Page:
What Does "Spouse" Mean and What Are Some Alternatives?

If "spouse" just doesn't sit right, there are plenty of other options.
Couple on wedding day smiling and laughing together
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Jenn Sinrich
Jenn sinrich headshot
Jenn Sinrich
The Knot Contributor
  • Jenn writes articles for The Knot Worldwide, with a speciality in planning advice and travel.
  • Jenn also writes for a myriad of other large-scale publications, including SELF, Women's Health, and more
  • Prior to becoming a freelance writer, Jenn worked as an on-staff editor at WhatToExpect.com, American Baby, Fit Pregnancy and FreshDirect.
Updated Feb 09, 2024

As you near your wedding date, you'll probably come across a myriad of names and terms for your soon-to-be partner in marriage. One that's quite common is "spouse." Although, when you say it in everyday conversation, such as "this is my soon-to-be spouse" it sounds kind of…strange.

The word spouse and spouse meaning is a very traditional term that has been used historically to describe the individual that you're married to. It's still used today quite commonly, especially when used in the form of legal documents.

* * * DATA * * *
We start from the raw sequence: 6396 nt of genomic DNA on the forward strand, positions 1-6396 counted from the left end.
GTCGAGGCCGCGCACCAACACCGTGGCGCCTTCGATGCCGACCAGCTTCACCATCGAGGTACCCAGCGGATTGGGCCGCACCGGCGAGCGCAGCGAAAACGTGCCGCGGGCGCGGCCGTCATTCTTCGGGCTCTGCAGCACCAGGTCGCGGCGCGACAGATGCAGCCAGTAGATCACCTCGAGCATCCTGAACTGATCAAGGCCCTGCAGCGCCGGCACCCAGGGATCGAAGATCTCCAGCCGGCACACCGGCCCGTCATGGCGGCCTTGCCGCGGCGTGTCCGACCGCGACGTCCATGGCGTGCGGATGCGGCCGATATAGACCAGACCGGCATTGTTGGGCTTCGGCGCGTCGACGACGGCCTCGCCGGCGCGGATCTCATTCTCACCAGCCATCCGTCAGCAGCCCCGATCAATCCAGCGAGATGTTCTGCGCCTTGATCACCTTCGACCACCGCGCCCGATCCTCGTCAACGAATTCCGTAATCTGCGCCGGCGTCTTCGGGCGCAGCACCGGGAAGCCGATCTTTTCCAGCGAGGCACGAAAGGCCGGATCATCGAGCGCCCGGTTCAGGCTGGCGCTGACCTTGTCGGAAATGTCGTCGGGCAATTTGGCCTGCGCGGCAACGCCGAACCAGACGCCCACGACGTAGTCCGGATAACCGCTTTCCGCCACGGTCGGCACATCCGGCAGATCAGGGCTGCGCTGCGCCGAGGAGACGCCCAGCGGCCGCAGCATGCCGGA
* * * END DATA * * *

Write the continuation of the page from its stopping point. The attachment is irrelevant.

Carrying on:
In this article:

What Does Spouse Mean?

In the most simplest of terms, "spouse" means the person that you are legally wed to. "This term encompasses the bond between two individuals who have made a commitment to each other through marriage or a similar formalized arrangement," explains Colette Sachs, L.M.S.W., Associate Therapist at Manhattan Wellness. "The term has ancient roots, stemming from Latin origins and it entered the English language via Old French in the 13th century." It has since maintained a strong presence throughout history, especially in legal, social and relational contexts, representing the formalized partnership between married individuals, she notes.

"In this day and age, relationships and the idea of something being 'typical' is old news and the way individuals are partnering up is looking different and being defined differently," says Jennifer Teplin, L.C.S.W, Manhattan Wellness's founder and clinical director at Manhattan Wellness. "I believe the term spouse was the original way of identifying the individual you were legally married to without denoting gender—so giving clarity on the level of commitment but remaining vague about the exact relationship."

Why Do We Say Spouse?

It's the 21st century—why do we still say spouse when it's been around for hundreds upon hundreds of years? Well, the short answer is likely a combination of habit as well as the degree in which it's embedded in our legal and social constructs. "There are more legal rights associated with a spouse than with a partner, still," says Paulette Sherman, PsyD, psychologist, director of the site My Dating & Relationship School and author of Dating from the Inside Out. "Interestingly, spouses can be married with or without living together, and with or without joining finances or having kids—some say the modern definition of a spouse includes a significant other, with or without marriage."